After all these years, I have finally learned the trick to a gorgeous rich mahogany lacquered, meltingly tender, pepper crusted Corned Beef! Proving once again, that old dogs CAN learn new tricks.
Growing up in New England, I learned to cook my corned beef and cabbage in the style of a New England Boiled Dinner. While good, it lacked big flavor and was sort of watery. This new version is so tender and flavorful, it is beyond delicious. I cannot believe how much better it is when you don’t boil it in a vat of water.
For this dish, you will need one of these, in the photo below, from your grocery store, this is a Corned Beef Brisket FLAT CUT. As its name states, its fairly even in thickness and a flat rectangle in shape. This cooks more evenly than the larger chunkier Point Cut. Most corned beef is in the 3 pound range.
You also need black pepper and a cabbage – a medium roasting pan and foil. I often use my covered Dutch Oven pot.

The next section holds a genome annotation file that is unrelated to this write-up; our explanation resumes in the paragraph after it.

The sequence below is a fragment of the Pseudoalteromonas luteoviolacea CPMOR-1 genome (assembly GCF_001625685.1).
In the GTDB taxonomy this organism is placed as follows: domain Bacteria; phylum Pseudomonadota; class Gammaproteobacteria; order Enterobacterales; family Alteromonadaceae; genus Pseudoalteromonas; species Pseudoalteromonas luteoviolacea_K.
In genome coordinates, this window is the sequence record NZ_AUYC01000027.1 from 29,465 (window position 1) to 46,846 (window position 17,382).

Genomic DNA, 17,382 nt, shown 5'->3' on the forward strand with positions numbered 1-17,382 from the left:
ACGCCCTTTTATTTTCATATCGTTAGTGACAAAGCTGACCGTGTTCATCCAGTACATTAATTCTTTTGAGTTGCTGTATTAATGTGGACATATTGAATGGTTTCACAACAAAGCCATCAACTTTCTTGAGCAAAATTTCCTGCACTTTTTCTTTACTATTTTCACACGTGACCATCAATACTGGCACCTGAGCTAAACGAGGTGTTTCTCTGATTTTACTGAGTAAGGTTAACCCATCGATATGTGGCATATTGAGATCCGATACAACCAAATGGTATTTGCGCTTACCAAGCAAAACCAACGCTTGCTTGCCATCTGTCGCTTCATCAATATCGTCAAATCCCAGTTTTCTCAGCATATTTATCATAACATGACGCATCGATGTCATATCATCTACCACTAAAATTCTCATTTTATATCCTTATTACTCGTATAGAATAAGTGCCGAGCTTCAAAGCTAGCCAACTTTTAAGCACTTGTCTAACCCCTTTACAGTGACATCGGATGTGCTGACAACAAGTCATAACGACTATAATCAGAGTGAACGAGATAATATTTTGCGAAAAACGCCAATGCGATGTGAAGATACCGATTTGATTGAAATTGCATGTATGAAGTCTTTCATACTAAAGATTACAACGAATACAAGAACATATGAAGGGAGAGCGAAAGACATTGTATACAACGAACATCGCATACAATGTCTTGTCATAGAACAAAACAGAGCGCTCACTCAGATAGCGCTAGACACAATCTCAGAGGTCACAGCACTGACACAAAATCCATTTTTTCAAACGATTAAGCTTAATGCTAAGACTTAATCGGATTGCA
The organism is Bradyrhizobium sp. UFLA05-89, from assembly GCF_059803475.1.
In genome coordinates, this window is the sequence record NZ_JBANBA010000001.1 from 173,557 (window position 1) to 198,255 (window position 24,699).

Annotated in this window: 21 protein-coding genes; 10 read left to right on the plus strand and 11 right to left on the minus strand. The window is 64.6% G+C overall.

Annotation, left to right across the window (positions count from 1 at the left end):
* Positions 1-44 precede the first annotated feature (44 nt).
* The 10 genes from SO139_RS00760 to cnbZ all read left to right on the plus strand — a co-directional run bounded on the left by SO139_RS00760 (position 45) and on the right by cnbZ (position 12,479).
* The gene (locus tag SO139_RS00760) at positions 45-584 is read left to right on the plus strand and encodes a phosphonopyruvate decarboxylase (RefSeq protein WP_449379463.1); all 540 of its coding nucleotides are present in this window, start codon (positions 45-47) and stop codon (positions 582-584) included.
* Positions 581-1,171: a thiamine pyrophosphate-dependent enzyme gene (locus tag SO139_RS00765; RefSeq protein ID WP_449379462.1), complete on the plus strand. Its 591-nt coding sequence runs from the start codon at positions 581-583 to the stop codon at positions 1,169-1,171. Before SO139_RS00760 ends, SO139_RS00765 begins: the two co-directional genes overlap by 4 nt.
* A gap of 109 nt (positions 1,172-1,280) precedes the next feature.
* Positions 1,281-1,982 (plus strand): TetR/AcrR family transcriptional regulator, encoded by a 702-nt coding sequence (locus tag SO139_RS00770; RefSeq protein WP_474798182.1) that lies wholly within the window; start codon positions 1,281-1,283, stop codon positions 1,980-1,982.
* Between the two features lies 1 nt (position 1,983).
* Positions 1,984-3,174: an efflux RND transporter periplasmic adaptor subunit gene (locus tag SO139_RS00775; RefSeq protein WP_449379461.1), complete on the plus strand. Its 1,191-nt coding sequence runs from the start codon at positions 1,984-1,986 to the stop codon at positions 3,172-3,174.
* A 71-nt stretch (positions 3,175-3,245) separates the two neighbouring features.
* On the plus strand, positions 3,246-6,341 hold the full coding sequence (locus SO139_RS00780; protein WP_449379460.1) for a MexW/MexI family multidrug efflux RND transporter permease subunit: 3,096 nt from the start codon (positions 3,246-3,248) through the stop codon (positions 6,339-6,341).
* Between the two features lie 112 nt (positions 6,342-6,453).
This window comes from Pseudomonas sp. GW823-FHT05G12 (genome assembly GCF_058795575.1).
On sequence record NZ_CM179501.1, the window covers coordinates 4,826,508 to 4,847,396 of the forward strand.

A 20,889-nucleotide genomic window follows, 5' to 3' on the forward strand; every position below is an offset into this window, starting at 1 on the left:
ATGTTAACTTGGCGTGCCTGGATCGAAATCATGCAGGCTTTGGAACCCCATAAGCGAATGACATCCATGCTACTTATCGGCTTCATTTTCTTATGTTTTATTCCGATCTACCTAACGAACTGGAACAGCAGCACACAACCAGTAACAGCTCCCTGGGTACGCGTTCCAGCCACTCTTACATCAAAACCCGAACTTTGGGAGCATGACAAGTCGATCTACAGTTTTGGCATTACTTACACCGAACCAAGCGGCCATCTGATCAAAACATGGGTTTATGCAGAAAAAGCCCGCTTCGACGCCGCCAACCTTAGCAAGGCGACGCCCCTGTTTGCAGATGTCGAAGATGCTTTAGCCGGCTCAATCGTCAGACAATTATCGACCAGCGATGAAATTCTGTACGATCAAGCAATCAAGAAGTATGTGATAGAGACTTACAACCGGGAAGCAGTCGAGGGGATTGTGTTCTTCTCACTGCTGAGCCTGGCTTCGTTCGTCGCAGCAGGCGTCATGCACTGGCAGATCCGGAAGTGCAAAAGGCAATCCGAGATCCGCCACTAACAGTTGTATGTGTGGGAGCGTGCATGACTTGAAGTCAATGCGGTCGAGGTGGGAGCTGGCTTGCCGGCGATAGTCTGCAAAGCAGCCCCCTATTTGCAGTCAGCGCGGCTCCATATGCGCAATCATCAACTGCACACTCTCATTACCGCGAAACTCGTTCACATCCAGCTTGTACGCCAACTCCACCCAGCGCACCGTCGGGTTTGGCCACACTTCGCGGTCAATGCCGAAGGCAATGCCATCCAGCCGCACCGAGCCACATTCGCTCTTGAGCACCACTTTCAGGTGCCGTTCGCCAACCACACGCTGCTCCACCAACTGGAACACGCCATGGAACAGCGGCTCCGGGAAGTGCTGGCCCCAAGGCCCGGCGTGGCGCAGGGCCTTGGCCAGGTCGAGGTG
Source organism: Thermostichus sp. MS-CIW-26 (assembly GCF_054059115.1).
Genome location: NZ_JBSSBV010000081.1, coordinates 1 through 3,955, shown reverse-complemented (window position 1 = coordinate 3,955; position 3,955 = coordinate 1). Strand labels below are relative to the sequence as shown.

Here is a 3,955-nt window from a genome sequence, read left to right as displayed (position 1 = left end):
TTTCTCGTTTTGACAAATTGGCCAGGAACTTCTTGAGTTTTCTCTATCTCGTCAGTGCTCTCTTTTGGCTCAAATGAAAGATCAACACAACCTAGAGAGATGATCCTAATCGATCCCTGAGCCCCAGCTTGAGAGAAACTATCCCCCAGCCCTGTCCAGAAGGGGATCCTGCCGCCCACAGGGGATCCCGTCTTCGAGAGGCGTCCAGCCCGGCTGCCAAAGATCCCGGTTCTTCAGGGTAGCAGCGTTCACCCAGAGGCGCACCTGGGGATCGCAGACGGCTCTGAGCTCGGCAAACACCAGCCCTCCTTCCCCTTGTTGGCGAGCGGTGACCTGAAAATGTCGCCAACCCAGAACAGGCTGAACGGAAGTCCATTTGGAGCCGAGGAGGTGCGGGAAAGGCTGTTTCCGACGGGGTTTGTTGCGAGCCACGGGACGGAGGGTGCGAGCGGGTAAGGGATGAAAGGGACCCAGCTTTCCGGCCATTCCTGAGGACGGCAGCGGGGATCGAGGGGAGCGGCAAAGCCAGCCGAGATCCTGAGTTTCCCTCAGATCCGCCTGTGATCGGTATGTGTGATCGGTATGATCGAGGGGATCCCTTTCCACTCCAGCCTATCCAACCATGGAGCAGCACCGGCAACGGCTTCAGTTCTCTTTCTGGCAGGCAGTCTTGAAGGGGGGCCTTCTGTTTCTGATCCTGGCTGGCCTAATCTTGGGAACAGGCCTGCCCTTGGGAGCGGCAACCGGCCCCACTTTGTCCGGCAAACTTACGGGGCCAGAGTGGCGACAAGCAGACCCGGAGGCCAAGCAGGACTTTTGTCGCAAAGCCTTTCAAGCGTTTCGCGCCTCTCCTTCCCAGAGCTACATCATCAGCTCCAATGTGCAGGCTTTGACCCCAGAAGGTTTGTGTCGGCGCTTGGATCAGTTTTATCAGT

Preheat your oven to 325 degrees. Open the package of brisket in your sink, dry the packaging liquid by blotting it with paper towels and place in your roasting pan fat side up. Crust the fat with 2 tablespoons black pepper and the spice packet if yours is separate.
Cover the dish with foil and cook for 3 hours. Remove the foil. If there is more than one inch of liquid in your roasting pan, pour off all but a half inch of this liquid before baking without the foil for an additional 30 minutes.
This is also the time to prepare and put the cabbage into the oven. Cut the cabbage into 8 wedges or one inch ‘Steaks’. Arrange on a sheet pan, drizzle with olive oil, season with salt and pepper then roast in the oven with the corned beef – the cabbage will need to be in for 45 minutes to an hour until tender and slightly charred at the edges.
Check the brisket by inserting a fork in the meat. If it goes in super easy without much pressure and you are able to pull apart or shred the meat with a twist of the fork, it’s ready. If it meets with any resistance or seems firm, roast for another 30 minutes. You may have to keep checking it and putting it back in the oven once or twice depending on the size of your corned beef.
IF YOUR CORNED BEEF IS TOUGH, IT HAS NOT COOKED LONG ENOUGH. A CORNED BEEF BRISKET NEEDS A LONG SLOW COOKING TIME SO THE CONNECTIVE TISSUES WILL MELT.
Once the brisket is fork-tender, remove it from the oven and let it rest, covered with your foil. Keep cooking the cabbage until soft and tender.